Formula Common Name IUPAC Name Some Important Uses
    Derived from CH4
    CH3Cl methyl chloride chloromethane refrigerant; the manufacture of silicones, methyl cellulose, and synthetic rubber
    CH2Cl2 methylene chloride dichloromethane laboratory and industrial solvent
    CHCl3 chloroform trichloromethane industrial solvent
    CCl4 carbon tetrachloride tetrachloromethane dry-cleaning solvent and fire extinguishers (but no longer recommended for use)
    CBrF3 halon-1301 bromotrifluoromethane fire extinguisher systems
    CCl3F chlorofluorocarbon-11 (CFC-11) trichlorofluoromethane foaming plastics
    CCl2F2 chlorofluorocarbon-12 (CFC-12) dichlorodifluoromethane refrigerant
    Derived from CH3CH3
    CH3CH2Cl ethyl chloride chloroethane local anesthetic
    ClCH2CH2Cl ethylene dichloride 1,2-dichloroethane solvent for rubber
    CCl3CH3 methylchloroform 1,1,1-trichloroethane solvent for cleaning computer chips and molds for shaping plastics
    Note To Your Health: Halogenated Hydrocarbons

    Once widely used in consumer products, many chlorinated hydrocarbons are suspected carcinogens (cancer-causing substances) and also are known to cause severe liver damage. An example is carbon tetrachloride (CCl4), once used as a dry-cleaning solvent and in fire extinguishers but no longer recommended for either use. Even in small amounts, its vapor can cause serious illness if exposure is prolonged. Moreover, it reacts with water at high temperatures to form deadly phosgene (COCl2) gas, which makes the use of CCl4 in fire extinguishers particularly dangerous.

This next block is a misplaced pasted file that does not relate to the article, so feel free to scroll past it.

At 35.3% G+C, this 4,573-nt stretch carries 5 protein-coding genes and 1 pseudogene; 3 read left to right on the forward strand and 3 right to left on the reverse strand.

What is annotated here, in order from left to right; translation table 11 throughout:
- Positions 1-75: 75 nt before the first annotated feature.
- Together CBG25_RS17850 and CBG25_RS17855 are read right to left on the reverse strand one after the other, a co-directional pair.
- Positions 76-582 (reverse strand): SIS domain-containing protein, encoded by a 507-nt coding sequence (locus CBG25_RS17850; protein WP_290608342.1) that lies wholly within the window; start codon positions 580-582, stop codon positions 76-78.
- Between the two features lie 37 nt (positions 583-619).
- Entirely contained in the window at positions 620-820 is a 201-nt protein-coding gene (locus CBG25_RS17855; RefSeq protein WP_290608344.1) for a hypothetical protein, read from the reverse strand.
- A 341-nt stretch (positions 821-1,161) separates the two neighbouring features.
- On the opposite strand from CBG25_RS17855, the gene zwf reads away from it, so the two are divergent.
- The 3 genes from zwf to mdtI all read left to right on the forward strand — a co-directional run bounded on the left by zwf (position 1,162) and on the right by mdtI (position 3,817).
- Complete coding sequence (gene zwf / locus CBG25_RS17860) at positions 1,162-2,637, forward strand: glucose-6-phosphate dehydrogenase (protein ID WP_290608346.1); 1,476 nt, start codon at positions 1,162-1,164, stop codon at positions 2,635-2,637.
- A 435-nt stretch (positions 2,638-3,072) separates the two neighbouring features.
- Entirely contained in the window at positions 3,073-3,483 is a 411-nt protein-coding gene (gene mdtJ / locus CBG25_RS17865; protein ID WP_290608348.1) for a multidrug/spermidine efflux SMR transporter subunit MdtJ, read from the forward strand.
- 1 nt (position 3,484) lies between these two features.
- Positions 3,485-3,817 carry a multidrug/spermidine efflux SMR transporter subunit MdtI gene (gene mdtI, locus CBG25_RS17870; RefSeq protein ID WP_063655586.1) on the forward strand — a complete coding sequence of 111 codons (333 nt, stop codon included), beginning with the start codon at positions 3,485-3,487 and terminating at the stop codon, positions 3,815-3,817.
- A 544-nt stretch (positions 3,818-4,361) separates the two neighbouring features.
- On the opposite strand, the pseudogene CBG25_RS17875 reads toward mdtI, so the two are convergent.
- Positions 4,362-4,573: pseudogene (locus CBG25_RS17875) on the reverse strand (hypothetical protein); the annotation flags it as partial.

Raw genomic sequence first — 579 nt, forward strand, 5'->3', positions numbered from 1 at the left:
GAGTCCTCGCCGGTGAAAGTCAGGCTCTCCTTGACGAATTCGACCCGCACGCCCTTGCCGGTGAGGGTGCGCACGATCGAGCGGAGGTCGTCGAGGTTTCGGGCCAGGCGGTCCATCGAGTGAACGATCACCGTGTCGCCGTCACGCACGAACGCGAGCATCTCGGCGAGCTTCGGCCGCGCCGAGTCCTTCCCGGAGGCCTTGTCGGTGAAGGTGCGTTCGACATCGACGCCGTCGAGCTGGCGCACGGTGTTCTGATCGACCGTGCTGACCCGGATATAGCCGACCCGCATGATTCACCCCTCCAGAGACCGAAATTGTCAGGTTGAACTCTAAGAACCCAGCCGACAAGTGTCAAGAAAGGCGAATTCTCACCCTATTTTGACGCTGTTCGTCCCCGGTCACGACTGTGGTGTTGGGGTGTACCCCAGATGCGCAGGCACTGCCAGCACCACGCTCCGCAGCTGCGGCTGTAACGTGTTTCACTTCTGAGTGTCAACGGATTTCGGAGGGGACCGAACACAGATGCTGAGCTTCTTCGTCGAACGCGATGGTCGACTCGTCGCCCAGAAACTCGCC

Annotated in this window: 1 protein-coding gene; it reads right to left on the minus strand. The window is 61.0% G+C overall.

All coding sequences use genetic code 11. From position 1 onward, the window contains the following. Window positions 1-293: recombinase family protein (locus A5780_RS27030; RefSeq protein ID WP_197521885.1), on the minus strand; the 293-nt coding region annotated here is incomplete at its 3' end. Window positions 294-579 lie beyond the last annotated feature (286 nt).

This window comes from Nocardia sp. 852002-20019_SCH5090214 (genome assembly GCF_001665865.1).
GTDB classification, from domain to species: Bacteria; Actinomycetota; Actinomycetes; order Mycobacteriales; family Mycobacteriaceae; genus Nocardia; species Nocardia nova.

Ethyl chloride, in contrast, is used as an external local anesthetic. When sprayed on the skin, it evaporates quickly, cooling the area enough to make it insensitive to pain. It can also be used as an emergency general anesthetic.

    Bromine-containing compounds are widely used in fire extinguishers and as fire retardants on clothing and other materials. Because they too are toxic and have adverse effects on the environment, scientists are engaged in designing safer substitutes for them, as for many other halogenated compounds.

    Note To Your Health: Chlorofluorocarbons and The Ozone Layer

    Alkanes substituted with both fluorine (F) and chlorine (Cl) atoms have been used as the dispersing gases in aerosol cans, as foaming agents for plastics, and as refrigerants. Two of the best known of these chlorofluorocarbons (CFCs) are listed in Table \(\PageIndex{2}\).

    Chlorofluorocarbons contribute to the greenhouse effect in the lower atmosphere. They also diffuse into the stratosphere, where they are broken down by ultraviolet (UV) radiation to release Cl atoms. These in turn break down the ozone (O3) molecules that protect Earth from harmful UV radiation. Worldwide action has reduced the use of CFCs and related compounds. The CFCs and other Cl- or bromine (Br)-containing ozone-destroying compounds are being replaced with more benign substances. Hydrofluorocarbons (HFCs), such as CH2FCF3, which have no Cl or Br to form radicals, are one alternative. Another is hydrochlorofluorocarbons (HCFCs), such as CHCl2CF3. HCFC molecules break down more readily in the troposphere, and fewer ozone-destroying molecules reach the stratosphere.

    ozone.jpg

    Figure \(\PageIndex{2}\): Ozone in the upper atmosphere shields Earth’s surface from UV radiation from the sun, which can cause skin cancer in humans and is also harmful to other animals and to some plants. Ozone “holes” in the upper atmosphere (the gray, pink, and purple areas at the center) are large areas of substantial ozone depletion. They occur mainly over Antarctica from late August through early October and fill in about mid-November. Ozone depletion has also been noted over the Arctic regions. The largest ozone hole ever observed occurred on 24 September 2006. Source: Image courtesy of NASA, http://ozonewatch.gsfc.nasa.gov/daily.php?date=2006-09-24.


    12.8: Reactions of Alkanes is shared under a CC BY-NC-SA 3.0 license and was authored, remixed, and/or curated by LibreTexts.